1. Dirty digs. When celeb nail artist Deborah Lippmann pops into a mani-pedi place, she always scouts out two areas: the corners and the bathroom. “If they’re clean, it’s usually a sign of higher standards.”
2. Secondhand fumes. While that nail-polish smell is unavoidable, your eyes shouldn’t water upon entry. Workers are the most vulnerable to fumes, “but even short exposure to hazardous chemicals can be harmful,” says Thu Quach, Ph.D., a research scientist with the Cancer Prevention Institute of California who has done extensive research on nail-salon safety.
3. Tainted tools. A dirty nail kit can transfer serious germs, which can result in anything from a fungal infection to a staph infection, says Lippmann. “Imagine if you went to your dentist, and he used a tray of tools he’d used on another patient,” says Lauren Breese, director of professional development for OPI. Autoclave machines (which use steam to kill germs) and hospital-grade soaking solutions are effective, but it’s tough to know if a salon is sanitizing the tools long enough or using the right formula. Also, certain tools should never be reused, like nail files or buffing sponges, which get clogged with other people’s dead skin. To play it safe, Lippmann recommends bringing in your own kit.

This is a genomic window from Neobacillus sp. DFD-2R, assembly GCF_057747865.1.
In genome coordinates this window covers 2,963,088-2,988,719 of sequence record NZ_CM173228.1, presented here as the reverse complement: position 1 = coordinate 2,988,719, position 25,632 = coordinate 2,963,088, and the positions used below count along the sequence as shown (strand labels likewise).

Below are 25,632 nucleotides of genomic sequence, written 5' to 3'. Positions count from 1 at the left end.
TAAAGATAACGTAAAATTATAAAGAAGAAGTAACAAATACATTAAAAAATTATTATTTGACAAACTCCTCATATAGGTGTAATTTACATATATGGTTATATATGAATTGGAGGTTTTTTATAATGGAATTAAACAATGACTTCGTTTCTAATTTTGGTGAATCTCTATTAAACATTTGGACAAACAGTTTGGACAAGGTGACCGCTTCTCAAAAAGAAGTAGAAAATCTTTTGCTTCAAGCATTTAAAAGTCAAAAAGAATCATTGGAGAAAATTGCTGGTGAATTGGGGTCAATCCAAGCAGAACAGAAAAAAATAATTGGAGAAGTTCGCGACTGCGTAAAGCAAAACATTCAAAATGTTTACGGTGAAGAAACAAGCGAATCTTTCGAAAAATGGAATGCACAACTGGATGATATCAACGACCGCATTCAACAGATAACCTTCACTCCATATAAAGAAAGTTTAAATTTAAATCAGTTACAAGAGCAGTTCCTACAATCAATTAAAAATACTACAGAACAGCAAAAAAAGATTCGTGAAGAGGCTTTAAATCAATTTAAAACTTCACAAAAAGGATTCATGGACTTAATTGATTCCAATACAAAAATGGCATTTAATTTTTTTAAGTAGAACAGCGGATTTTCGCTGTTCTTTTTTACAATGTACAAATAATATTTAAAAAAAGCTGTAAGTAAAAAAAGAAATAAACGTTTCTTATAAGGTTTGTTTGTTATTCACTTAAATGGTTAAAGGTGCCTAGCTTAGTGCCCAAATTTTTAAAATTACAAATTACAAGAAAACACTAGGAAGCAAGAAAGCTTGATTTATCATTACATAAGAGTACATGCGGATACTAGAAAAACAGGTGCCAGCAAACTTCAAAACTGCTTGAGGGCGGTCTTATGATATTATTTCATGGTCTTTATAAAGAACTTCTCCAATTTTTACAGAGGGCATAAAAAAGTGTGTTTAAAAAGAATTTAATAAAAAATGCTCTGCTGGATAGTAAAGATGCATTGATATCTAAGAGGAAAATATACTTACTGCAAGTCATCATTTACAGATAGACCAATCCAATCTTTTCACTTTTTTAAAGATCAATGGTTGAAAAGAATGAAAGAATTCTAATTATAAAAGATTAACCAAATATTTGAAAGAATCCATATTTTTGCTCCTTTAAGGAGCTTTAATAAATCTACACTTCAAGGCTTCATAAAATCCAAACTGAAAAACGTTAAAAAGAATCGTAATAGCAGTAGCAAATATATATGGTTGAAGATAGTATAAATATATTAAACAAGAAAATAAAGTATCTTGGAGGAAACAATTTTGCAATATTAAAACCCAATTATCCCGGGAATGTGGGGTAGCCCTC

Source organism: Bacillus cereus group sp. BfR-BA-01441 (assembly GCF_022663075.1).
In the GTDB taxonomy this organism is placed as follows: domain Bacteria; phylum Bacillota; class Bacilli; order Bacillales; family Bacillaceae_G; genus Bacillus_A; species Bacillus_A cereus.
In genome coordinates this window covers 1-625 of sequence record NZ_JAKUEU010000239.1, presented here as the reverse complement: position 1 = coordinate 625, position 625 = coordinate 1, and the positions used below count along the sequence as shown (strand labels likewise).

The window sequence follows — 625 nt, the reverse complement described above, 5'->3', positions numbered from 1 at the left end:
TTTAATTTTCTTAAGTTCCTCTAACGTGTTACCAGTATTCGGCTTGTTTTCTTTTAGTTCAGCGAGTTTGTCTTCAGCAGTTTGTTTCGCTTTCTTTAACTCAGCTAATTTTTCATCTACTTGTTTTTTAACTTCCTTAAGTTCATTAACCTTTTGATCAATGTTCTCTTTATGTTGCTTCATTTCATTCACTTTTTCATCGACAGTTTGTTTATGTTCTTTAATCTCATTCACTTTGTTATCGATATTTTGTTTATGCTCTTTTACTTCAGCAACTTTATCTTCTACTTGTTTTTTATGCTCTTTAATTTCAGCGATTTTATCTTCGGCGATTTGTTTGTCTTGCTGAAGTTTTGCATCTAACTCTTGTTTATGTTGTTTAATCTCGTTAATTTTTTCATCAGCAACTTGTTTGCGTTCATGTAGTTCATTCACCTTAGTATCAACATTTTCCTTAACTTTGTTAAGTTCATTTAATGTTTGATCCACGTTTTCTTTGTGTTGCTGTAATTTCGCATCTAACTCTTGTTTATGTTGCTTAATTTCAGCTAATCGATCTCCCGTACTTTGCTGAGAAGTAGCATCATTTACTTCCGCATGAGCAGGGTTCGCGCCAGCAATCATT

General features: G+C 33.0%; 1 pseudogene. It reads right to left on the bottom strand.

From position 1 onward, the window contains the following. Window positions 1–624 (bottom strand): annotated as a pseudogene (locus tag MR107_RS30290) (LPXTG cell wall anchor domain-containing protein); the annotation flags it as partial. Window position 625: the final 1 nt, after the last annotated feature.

4. Janky Jacuzzi. Pedi tubs are a potential germ farm, especially Jacuzzi filters, which get trapped with dead skin. If your local pedi place doesn’t do jet-free bowls, inspect the tub before they fill it, and see if there’s any grit, grime, or gunk. “If so, I say, ‘I’m sorry, but would you clean this for me?” says Lippmann.
5. Polluted polish. If a client has a funky fingernail — or an open sore near the nail bed — communal polish can get contaminated, says Lippmann. While she admits this is “a worst-case scenario,” Lippmann prefers bringing her own polish. A BYOP policy may also ensure a longer-lasting mani. “I constantly see salons adding remover to the polishes so they last longer.”
6. Hairy situation. Going for a wax? The treatment table should be covered in a fresh paper sheet, and the wax pot shouldn’t resemble a messy melted candle, says Melanie Gilliland, an expert for European Wax Center. And if they double-dip? Run.